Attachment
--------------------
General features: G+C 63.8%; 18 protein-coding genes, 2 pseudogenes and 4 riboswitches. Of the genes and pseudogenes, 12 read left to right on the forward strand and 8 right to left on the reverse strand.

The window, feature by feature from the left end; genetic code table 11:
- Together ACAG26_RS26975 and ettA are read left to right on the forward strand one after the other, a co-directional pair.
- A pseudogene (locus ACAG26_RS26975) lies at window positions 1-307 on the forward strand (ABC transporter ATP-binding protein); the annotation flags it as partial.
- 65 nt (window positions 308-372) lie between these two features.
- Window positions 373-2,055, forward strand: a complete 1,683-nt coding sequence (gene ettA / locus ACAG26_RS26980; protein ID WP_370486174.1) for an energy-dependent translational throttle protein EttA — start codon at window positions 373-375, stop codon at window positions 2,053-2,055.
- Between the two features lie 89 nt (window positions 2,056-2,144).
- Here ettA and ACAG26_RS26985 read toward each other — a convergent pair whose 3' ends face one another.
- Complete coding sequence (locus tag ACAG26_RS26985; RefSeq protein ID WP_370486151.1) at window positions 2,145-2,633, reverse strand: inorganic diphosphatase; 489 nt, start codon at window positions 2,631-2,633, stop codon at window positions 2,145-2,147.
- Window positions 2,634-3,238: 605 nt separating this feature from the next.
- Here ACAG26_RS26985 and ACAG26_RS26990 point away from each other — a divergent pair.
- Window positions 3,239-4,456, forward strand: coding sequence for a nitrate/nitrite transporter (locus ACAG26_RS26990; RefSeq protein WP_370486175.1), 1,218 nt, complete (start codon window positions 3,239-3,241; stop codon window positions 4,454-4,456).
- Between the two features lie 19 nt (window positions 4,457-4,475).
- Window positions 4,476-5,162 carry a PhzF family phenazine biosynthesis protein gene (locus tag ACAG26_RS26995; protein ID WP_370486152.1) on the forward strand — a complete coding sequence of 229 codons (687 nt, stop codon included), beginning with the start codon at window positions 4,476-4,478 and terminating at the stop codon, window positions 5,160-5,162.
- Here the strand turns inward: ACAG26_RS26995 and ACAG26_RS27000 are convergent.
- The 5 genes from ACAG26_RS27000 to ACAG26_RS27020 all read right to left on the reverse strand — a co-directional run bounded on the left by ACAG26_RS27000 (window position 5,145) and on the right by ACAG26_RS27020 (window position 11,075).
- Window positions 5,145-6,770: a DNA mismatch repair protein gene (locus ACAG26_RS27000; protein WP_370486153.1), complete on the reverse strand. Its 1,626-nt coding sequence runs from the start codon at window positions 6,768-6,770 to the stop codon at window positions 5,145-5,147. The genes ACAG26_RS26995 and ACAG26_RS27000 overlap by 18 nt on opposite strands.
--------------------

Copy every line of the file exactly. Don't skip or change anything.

General features: G+C 63.8%; 18 protein-coding genes, 2 pseudogenes and 4 riboswitches. Of the genes and pseudogenes, 12 read left to right on the forward strand and 8 right to left on the reverse strand.

The window, feature by feature from the left end; genetic code table 11:
- Together ACAG26_RS26975 and ettA are read left to right on the forward strand one after the other, a co-directional pair.
- A pseudogene (locus ACAG26_RS26975) lies at window positions 1-307 on the forward strand (ABC transporter ATP-binding protein); the annotation flags it as partial.
- 65 nt (window positions 308-372) lie between these two features.
- Window positions 373-2,055, forward strand: a complete 1,683-nt coding sequence (gene ettA / locus ACAG26_RS26980; protein ID WP_370486174.1) for an energy-dependent translational throttle protein EttA — start codon at window positions 373-375, stop codon at window positions 2,053-2,055.
- Between the two features lie 89 nt (window positions 2,056-2,144).
- Here ettA and ACAG26_RS26985 read toward each other — a convergent pair whose 3' ends face one another.
- Complete coding sequence (locus tag ACAG26_RS26985; RefSeq protein ID WP_370486151.1) at window positions 2,145-2,633, reverse strand: inorganic diphosphatase; 489 nt, start codon at window positions 2,631-2,633, stop codon at window positions 2,145-2,147.
- Window positions 2,634-3,238: 605 nt separating this feature from the next.
- Here ACAG26_RS26985 and ACAG26_RS26990 point away from each other — a divergent pair.
- Window positions 3,239-4,456, forward strand: coding sequence for a nitrate/nitrite transporter (locus ACAG26_RS26990; RefSeq protein WP_370486175.1), 1,218 nt, complete (start codon window positions 3,239-3,241; stop codon window positions 4,454-4,456).
- Between the two features lie 19 nt (window positions 4,457-4,475).
- Window positions 4,476-5,162 carry a PhzF family phenazine biosynthesis protein gene (locus tag ACAG26_RS26995; protein ID WP_370486152.1) on the forward strand — a complete coding sequence of 229 codons (687 nt, stop codon included), beginning with the start codon at window positions 4,476-4,478 and terminating at the stop codon, window positions 5,160-5,162.
- Here the strand turns inward: ACAG26_RS26995 and ACAG26_RS27000 are convergent.
- The 5 genes from ACAG26_RS27000 to ACAG26_RS27020 all read right to left on the reverse strand — a co-directional run bounded on the left by ACAG26_RS27000 (window position 5,145) and on the right by ACAG26_RS27020 (window position 11,075).
- Window positions 5,145-6,770: a DNA mismatch repair protein gene (locus ACAG26_RS27000; protein WP_370486153.1), complete on the reverse strand. Its 1,626-nt coding sequence runs from the start codon at window positions 6,768-6,770 to the stop codon at window positions 5,145-5,147. The genes ACAG26_RS26995 and ACAG26_RS27000 overlap by 18 nt on opposite strands.